As it turned out, however, the machine itself was not at fault for the out-of-tolerance bores. Rather, the problem was the tooling. Mr. Fazis explains that this particular machine is N.C.E.’s first-ever 50-taper model. In prior years, the shop had used mostly 40-taper machines that didn’t apply the same amount of force during the tool-change cycle. “The tool-change arm engages and slams the toolholder around pretty hard—so hard it would move the boring bar by a thousandth of an inch or more and throw off the diameter set on the boring head,” he says.
The shop tried to use different boring heads, both from the same manufacturer and other suppliers, and even tried to slow down the tool-change process, all to no avail. Reaming the holes was not an option because many components machined at N.C.E. require true position tolerance. Achieving true position necessitates creating a new hole via a boring operation rather than following an existing hole with a reaming tool, Mr. Fazis explains. In the end, the shop had no choice but to relegate the new 50-taper machine—which represented an investment of several hundred thousand dollars—to roughing work and other operations that don’t require tight tolerances.
That was the norm for more than a year before consultation with a fellow machine shop owner led Mr. Fazis to consider the Kaiser series 310 EWN finish-boring head from Big Kaiser. An initial test run of that tool on a BT50 shank showed sufficient accuracy improvement to convince him to implement it on all of the shop’s CNC machines. “Because the Kaiser heads are so rigid and have such solid construction, they can take a little ‘whack’ without getting thrown off diameter,” he notes. “Overall, they are much more reliable, and once they are set, they don’t require any adjusting. This means we spend less time monitoring critical diameters.”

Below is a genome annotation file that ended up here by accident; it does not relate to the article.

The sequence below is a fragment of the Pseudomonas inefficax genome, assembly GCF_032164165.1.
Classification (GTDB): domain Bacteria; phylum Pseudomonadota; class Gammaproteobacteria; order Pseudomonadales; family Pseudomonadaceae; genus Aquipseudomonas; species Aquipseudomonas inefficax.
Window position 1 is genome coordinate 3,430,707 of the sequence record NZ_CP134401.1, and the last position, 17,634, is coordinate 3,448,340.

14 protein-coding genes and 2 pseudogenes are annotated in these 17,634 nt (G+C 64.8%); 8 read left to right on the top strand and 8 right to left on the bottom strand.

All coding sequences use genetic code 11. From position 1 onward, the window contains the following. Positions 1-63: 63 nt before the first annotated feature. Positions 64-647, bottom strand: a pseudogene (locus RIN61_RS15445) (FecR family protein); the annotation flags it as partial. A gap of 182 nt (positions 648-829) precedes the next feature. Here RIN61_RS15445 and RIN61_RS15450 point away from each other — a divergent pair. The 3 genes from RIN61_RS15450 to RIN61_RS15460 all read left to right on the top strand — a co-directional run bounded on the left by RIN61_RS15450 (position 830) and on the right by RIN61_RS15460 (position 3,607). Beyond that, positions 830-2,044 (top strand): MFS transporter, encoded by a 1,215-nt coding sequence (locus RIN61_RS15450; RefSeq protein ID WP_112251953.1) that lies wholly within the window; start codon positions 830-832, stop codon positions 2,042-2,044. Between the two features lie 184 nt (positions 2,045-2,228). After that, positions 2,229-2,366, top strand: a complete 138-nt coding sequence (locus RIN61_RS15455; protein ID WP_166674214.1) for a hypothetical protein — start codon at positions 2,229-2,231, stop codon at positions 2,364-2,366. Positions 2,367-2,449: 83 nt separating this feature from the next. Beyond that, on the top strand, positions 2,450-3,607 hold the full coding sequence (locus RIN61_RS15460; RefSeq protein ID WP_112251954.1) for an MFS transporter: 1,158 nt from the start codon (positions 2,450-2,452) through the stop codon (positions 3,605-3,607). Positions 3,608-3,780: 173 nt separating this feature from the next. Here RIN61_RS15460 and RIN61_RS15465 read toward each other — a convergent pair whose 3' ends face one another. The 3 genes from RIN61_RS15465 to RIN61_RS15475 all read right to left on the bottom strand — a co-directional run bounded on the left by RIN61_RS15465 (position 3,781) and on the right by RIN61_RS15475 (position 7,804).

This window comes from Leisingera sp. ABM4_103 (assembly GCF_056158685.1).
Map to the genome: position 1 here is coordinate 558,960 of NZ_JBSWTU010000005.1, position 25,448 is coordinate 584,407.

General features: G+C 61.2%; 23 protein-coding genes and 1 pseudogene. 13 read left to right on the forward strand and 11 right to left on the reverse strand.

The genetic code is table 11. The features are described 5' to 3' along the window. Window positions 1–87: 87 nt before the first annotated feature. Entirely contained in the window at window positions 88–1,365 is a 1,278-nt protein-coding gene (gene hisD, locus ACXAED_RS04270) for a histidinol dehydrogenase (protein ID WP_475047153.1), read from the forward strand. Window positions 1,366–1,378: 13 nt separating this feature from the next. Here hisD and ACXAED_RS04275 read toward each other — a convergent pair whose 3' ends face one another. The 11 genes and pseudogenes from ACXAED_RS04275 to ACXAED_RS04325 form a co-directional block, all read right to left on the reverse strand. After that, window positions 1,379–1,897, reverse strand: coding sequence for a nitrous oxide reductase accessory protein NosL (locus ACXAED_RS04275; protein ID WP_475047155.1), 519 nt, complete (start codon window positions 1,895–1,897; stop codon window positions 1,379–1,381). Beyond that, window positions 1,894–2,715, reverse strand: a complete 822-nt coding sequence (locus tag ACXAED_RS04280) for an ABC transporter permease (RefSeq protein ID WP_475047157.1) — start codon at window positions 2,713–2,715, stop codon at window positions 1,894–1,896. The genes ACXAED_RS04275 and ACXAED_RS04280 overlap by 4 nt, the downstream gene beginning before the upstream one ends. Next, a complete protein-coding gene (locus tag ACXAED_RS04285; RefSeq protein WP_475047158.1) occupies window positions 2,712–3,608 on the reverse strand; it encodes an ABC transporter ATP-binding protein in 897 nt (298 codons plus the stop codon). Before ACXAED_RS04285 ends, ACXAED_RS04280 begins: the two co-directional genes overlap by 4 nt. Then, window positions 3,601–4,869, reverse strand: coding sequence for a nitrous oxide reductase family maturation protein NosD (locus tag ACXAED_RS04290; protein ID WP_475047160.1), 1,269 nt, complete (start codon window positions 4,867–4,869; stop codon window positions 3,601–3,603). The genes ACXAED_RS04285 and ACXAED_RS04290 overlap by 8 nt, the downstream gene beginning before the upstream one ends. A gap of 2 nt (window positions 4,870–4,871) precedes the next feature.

According to the supplier, many of the benefits of the EWN system can be attributed to a simple but precise adjusting mechanism that is designed for harsh manufacturing environments. This mechanism consists of a scale screw and nut that are precision ground and mated permanently together, so they must be changed together as a single component rather than separately. The fine surface finish of the ground threads minimizes wear and ensures the components move smoothly and accurately against each other during adjustments. Additionally, a flat detent in the locking screw presses against the cartridge without transmitting torque to ensure that locking the cartridge doesn’t affect diameter. According to the supplier, this design ensures accuracy and rigidity by eliminating backlash and ensuring the cutting edge doesn’t move when the unit is clamped. In contrast, other boring heads use different clamping systems that omit the lock screw entirely.
“Other precision boring heads on our 50-taper CNC weren’t stable enough to withstand the force of the tool change on the toolholder, but the Kaiser EWN line could,” Mr. Fazis concludes. “Now that we are able to use the machine properly, it’s one of our most dependable CNCs.”